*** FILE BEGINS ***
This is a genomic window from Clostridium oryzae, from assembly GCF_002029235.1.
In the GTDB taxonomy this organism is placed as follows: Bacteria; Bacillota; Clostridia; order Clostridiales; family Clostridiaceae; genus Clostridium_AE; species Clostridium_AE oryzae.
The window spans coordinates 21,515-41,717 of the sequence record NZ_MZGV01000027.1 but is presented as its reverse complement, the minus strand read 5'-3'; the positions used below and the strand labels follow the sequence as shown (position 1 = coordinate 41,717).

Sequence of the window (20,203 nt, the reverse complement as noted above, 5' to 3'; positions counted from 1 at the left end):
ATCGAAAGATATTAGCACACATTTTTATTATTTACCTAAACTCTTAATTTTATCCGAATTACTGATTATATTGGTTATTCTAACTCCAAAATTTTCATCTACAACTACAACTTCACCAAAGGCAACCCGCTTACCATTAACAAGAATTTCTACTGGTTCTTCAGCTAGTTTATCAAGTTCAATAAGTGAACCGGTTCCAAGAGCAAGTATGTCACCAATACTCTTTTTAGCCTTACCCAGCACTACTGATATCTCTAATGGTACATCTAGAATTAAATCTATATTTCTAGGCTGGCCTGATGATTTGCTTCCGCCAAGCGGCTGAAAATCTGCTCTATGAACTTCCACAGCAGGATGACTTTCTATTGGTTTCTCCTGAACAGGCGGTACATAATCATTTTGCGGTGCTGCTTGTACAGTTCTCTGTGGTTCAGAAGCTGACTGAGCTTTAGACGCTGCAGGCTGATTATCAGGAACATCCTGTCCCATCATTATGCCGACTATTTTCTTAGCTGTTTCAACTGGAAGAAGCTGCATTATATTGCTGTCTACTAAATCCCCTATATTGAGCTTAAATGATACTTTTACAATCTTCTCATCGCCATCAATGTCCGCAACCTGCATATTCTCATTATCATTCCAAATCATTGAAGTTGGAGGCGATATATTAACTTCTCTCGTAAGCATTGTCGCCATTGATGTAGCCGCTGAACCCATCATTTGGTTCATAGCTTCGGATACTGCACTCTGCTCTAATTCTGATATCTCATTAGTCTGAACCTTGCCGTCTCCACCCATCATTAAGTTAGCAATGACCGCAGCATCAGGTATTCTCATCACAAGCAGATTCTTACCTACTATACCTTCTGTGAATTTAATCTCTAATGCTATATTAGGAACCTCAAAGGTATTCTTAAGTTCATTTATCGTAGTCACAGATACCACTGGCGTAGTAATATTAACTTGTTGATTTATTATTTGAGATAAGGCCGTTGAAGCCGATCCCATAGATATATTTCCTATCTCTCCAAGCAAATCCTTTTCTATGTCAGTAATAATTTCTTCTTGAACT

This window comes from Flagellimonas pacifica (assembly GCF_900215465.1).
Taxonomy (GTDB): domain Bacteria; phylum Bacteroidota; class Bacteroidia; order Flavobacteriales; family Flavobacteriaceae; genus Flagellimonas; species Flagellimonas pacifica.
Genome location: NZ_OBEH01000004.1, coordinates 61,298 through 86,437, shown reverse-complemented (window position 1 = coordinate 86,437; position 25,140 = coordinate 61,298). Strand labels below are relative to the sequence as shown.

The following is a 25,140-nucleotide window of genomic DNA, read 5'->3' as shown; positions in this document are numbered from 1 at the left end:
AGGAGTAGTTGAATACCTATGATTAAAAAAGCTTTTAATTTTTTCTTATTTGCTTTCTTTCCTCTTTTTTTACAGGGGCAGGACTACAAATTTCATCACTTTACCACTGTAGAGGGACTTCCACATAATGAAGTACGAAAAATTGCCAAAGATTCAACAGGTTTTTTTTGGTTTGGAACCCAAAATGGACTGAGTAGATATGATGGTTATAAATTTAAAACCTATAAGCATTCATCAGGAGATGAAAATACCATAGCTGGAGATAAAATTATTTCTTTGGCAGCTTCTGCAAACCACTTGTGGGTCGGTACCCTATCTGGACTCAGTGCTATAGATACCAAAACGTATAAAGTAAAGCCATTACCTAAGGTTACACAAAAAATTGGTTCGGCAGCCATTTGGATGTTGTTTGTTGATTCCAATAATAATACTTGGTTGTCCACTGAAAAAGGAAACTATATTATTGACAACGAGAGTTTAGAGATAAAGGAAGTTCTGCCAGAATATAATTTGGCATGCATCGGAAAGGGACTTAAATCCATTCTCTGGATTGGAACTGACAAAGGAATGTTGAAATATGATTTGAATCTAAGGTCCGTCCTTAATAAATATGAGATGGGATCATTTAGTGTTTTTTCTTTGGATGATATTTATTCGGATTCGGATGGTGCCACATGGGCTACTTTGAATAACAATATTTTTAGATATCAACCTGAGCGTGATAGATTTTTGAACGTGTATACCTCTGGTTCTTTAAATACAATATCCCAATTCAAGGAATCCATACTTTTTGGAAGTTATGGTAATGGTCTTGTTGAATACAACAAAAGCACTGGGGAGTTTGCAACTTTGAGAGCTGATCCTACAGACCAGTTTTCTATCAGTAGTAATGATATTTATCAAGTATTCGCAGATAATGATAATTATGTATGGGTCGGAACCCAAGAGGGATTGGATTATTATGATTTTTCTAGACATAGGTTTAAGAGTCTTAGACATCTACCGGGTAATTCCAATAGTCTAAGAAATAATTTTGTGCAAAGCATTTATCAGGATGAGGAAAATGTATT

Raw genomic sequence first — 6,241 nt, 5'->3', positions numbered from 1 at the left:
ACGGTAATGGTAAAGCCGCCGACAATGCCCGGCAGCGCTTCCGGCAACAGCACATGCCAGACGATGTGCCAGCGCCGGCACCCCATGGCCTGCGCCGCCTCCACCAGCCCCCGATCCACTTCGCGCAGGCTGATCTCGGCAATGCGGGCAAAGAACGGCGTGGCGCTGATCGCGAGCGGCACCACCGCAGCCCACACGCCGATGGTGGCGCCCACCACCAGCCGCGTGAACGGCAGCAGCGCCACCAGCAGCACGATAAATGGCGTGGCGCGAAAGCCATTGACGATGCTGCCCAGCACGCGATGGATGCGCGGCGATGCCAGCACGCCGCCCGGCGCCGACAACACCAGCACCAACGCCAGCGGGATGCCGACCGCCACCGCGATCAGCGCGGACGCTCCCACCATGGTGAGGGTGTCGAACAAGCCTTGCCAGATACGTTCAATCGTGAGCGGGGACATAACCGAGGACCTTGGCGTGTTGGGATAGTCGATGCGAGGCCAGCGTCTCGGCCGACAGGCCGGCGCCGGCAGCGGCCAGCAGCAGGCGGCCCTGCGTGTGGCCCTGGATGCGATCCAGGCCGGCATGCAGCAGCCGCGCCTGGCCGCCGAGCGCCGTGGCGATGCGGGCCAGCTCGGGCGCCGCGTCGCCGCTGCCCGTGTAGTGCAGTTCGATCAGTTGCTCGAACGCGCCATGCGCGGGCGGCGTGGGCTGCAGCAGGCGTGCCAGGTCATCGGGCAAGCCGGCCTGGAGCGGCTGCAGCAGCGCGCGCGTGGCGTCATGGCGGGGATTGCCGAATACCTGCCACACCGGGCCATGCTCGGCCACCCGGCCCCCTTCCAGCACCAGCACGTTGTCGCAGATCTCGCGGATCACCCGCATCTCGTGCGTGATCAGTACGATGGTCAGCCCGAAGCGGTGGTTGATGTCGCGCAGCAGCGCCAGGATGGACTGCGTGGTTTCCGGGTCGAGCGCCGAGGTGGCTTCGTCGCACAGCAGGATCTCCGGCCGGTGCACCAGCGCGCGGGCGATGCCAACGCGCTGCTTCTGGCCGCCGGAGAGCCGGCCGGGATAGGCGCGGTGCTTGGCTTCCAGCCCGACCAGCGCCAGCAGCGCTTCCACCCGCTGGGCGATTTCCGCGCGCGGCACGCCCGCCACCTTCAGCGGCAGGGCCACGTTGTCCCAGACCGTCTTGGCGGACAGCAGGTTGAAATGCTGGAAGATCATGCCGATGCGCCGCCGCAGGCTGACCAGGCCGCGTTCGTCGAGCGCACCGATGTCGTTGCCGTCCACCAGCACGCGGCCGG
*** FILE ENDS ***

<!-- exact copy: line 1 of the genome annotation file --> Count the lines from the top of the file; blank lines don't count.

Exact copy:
This is a genomic window from Clostridium oryzae, from assembly GCF_002029235.1.